Bryan O'Sullivan, John Goerzen, Don Stewart: Real world Haskell (2008) 4 stars

Review of 'Real world Haskell' on 'Goodreads'

4 stars

Finally done! I started reading this book before it was published. I stalled out several times, and restarted from the beginning, so some parts have been read 3 or 4 times. Eventually it became a proxy for learning Haskell. So it's hard to say I'm done.

I contributed a lot of stupid comments to the first several introductory chapters, and hopefully made them better. The book was reviewed on the web by many people, in a rather unique way, and I'm one of many proud to be listed as a reviewer in the book.

The first several chapters are a good introduction. I didn't really develop the ability to evaluate nontrivial haskell code by reading them though, and that made it much harder for me later. (I also didn't really do the exercises, which probably didn't help with this.)

I got stuck around chapter 6, on typeclasses. The explanation didn't stick well, and I struggled especially with the multiple different namespaces used in typeclasses, often with a single Word being defined in more than one. Also with polymorphic types. Hard to tell if this was the book's problem or my own.

The chapter on IO wisely comes before monads, and this works quite well.

But, the development of monads used in the book didn't work for me. Part of the problem is that the example code that is used to motivate monads is tangled up in a chapter that involves parsing PGM image files. The monad-free code written to do this was clearly not the right way, but I also found it so incomprehensible, with my poor grasp of the syntax, and relating to such boring subject matter that it was hard to get through.

Similarly, arrays and maps are buried in a chapter that develops a barcode parser. While quite an impressive thing to put in this book, I wonder if that is somehow too impressive to expect readers to wade through while still shakey in syntax and foundations. (And, similarly, getopt is only explained in the last chapter of the book, which purports to be about STM! It's not even in the index, so unless you read it all right through before trying to write any real world program, you'll struggle to find some decent getopt docs elsewhere.)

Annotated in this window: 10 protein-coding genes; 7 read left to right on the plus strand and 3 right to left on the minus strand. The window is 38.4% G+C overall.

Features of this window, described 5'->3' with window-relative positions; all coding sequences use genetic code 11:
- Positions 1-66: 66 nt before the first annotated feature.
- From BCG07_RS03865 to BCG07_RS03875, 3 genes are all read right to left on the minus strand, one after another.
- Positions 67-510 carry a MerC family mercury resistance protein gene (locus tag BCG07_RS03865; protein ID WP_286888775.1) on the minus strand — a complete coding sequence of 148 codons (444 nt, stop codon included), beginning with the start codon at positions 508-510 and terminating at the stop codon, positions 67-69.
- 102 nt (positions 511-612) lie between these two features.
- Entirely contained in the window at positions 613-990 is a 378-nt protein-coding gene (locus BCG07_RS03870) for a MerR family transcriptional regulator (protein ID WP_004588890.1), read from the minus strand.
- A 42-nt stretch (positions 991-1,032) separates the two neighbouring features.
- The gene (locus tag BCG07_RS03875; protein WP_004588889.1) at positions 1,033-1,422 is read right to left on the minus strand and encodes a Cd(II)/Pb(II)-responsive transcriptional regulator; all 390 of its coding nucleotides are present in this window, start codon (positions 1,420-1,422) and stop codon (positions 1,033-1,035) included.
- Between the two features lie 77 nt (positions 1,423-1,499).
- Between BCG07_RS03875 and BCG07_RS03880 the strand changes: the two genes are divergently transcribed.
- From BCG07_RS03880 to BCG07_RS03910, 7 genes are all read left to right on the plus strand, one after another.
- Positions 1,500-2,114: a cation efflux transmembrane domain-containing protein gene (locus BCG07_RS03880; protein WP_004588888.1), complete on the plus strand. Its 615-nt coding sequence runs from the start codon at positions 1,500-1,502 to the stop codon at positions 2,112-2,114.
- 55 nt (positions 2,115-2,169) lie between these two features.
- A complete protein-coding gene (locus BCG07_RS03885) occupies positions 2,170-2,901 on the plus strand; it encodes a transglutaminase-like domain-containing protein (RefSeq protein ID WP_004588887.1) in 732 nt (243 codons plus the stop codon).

Some of the better chapters don't have a large body of code attached. The shining example of this is the awesome chapter on profiling, which concerns itself with 5 lines of code and dives down all the way to assembly language to make it optimal. It's a great reference chapter the first time you get stuck on haskell space use, too.

That seems to be the main tension in the book, is it about showing actual real-world code, or real-world techniques? Perhaps the book errs on the side of showing off too many of the authors' pet projects.

I also suspect that, despite the heavy reviewing of chapters as they were written, O'Reilly may have rushed this book to press somewhat. (My own limited experience with working with O'Rielly suggests this is not uncommon.) It's a bit sad to see corrections that were made before publication time and did not get in. I hope for a second edition one day. Particularly, the book needs to be updated to use new style exceptions, and some of the other examples have rotted.

Still and all, I read the book, and "Learn You a Haskell", and a bunch of web writings, and I eventually learned haskell well enough to write a real-world, eleven thousand line program that is being used by a fair number of people. Without having actually sat down and written the program, I'd not truely understand haskell to the extent I do. Without this book, I'd certainly not have even tried.